SHS soccer supports the movement

Varsity players and coach participate in fundraiser tournament to raise money for Myanmar


Contributed by Aba Phutin

Some SHS boys soccer members played in a tournament to raise money for the Civil Disobedience Movement in Myanmar. With the help of their players and supporters, $2,500 was raised.

Captured president of Myanmar, Aung San Suu Kyi, has been detained along with many  other members of the National League for Democracy, while the military takes over control of the country’s government. The military that has taken over feels as though there was election fraud in the recent election. Many in Myanmar are fighting this through their Civil Disobedience Movement, in an attempt to get their country back. 

SHS students like junior Cung Ro Bawi have family in Myanmar that they would like to help financially. Events like this soccer tournament have allowed them to do so.

According to an abc news article, more than 149 protesters have been killed and several have been injured due to the military’s use of force. In an attempt to send help to Myanmar, SHS head soccer coach Aba Phutin came up with the idea of holding a soccer tournament to raise funds. They call it the Civil Disobedience Movement Soccer Tournament.

“We planned this event because we wanted to help our people that are in need, and we wanted to show that we support the Civil Disobedience Movement that our people have demonstrated in (Myanmar),” Phutin wrote in an email to The Journal. “We want to bring awareness to what is happening in (Myanmar).”                                                        

Several SHS soccer players participated in the tournament, including juniors Cung Ro Bawi and Carlos Herrera.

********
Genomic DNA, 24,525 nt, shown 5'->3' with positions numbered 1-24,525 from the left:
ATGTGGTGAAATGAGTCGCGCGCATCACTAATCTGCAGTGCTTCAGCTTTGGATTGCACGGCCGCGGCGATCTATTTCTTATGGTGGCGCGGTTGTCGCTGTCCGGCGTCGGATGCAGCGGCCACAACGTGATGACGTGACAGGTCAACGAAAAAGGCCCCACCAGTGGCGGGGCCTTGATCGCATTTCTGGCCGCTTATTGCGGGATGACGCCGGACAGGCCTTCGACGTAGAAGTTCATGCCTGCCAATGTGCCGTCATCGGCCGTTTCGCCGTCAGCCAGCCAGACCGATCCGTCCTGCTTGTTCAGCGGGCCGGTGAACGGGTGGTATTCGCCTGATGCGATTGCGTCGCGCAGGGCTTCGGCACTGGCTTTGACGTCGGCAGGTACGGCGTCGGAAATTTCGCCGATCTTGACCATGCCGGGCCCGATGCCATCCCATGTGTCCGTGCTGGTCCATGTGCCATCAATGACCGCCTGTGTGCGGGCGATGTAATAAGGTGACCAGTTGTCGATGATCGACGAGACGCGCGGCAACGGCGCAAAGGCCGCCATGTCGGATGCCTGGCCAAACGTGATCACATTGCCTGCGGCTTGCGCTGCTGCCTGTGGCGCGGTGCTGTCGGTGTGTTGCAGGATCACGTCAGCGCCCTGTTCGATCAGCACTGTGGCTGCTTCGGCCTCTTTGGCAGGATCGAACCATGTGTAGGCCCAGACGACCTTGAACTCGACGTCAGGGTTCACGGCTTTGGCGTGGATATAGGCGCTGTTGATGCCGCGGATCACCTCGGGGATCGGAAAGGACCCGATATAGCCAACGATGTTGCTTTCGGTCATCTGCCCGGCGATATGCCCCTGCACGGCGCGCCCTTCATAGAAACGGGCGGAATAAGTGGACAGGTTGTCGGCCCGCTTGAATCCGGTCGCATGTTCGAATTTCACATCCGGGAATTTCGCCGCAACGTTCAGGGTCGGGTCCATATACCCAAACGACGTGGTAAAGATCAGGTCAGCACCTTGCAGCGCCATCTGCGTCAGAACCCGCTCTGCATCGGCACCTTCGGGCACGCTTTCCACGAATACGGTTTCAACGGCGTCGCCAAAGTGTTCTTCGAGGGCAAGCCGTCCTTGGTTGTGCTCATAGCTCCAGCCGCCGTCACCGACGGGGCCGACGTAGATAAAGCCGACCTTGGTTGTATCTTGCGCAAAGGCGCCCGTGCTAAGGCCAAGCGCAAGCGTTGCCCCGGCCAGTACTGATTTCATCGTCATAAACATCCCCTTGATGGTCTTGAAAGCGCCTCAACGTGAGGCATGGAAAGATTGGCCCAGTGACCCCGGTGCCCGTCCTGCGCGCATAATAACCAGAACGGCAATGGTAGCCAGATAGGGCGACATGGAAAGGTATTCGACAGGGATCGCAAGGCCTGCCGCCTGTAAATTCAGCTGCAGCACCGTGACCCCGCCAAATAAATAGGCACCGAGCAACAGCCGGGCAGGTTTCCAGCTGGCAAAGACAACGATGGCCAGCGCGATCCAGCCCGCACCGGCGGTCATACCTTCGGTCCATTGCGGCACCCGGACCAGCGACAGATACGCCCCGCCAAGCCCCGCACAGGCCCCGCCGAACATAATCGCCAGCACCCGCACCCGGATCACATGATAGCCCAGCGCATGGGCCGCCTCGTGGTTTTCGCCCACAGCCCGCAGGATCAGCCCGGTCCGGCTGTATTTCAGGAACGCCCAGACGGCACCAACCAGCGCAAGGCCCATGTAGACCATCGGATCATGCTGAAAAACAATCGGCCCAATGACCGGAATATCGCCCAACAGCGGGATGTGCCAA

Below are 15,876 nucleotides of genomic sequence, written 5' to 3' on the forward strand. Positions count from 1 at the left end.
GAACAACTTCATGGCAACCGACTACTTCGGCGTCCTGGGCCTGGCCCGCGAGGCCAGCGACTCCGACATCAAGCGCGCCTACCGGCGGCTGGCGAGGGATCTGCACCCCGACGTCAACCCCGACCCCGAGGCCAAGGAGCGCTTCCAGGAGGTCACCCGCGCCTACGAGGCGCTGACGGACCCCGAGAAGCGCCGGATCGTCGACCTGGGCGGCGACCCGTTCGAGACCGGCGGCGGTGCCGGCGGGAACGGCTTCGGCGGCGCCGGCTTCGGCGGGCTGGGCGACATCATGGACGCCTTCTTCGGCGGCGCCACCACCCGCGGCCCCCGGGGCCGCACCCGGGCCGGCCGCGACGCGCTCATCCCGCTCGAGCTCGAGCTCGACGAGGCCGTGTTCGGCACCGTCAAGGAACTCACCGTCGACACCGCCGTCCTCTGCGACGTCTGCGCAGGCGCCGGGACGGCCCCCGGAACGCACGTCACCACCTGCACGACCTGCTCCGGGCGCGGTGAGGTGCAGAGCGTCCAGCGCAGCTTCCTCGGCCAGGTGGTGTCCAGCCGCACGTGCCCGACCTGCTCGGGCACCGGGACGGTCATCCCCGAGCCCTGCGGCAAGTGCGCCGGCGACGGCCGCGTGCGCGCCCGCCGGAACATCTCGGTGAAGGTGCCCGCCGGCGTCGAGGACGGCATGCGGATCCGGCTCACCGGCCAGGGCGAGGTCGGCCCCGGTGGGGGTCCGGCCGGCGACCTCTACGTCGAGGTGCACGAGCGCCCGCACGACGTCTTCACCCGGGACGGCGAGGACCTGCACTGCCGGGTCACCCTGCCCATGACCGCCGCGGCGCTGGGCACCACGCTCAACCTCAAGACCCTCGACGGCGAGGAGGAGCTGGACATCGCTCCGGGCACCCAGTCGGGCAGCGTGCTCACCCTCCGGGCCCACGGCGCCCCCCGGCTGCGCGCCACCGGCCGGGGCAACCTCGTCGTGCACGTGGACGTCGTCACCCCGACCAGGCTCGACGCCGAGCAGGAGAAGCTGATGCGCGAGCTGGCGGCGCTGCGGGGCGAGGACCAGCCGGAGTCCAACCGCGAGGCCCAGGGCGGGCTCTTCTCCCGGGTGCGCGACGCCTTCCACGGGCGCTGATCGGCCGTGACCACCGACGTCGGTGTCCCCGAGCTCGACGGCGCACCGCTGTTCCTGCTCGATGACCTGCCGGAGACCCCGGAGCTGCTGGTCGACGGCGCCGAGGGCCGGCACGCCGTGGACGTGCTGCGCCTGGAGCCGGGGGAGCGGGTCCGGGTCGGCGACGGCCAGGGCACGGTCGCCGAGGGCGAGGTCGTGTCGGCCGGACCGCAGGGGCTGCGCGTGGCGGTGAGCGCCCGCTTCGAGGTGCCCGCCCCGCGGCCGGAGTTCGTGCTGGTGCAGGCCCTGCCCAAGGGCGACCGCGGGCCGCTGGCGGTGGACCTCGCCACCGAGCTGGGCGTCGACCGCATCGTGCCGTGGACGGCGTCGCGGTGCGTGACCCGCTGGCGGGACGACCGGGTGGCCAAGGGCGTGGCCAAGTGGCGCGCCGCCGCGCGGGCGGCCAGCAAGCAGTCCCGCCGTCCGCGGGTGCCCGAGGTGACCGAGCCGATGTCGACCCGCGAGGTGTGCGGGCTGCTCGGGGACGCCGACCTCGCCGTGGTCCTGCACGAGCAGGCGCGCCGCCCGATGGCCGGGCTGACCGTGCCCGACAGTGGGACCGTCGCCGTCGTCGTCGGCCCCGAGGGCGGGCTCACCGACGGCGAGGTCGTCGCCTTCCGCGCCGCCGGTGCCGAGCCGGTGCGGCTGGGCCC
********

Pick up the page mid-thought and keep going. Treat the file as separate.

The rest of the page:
The players were inspired to play because of how they wanted to be able to support their home country, even if they couldn’t be physically present. 

“I have family in Myanmar, and they are facing the coup…,” Bawi said. “It wasn’t just for soccer. It was for support.”

The participants of the tournament had many goals that they wanted to accomplish through the tournament, one of which was aiding families financially. A big thing they wanted was to show that they support the people in Myanmar from here. 

“We also hope that it motivates more people to join CDM movements as well, and we get democracy and the federal back,” Phutin said.

Teams paid to participate in the tournament, and this money went back to the disobedience movement in Myanmar. According to Phutin, there were 16 different teams involved in the tournament. Most of the teams were from Indiana, but they even got a team from Michigan to help out with the cause. 

Not everyone who helped out just played soccer. Phutin said they had people helping out by selling waters and refereeing the games as well. And with the help of the coaches, players, and everyone involved, in the end they were able to raise $2,500. 

Phutin was very thankful for not only his players’ participation with the tournament, but everyone who was there to help out. He says he respects them for being so selfless and putting their skills to good use.

“When I saw some of my players participated in this tournament, I felt very grateful. I feel like they are using their gifts skills through soccer, time and money to help the ones that are needed in (Myanmar), so I give them huge respect and love,” Phutin said.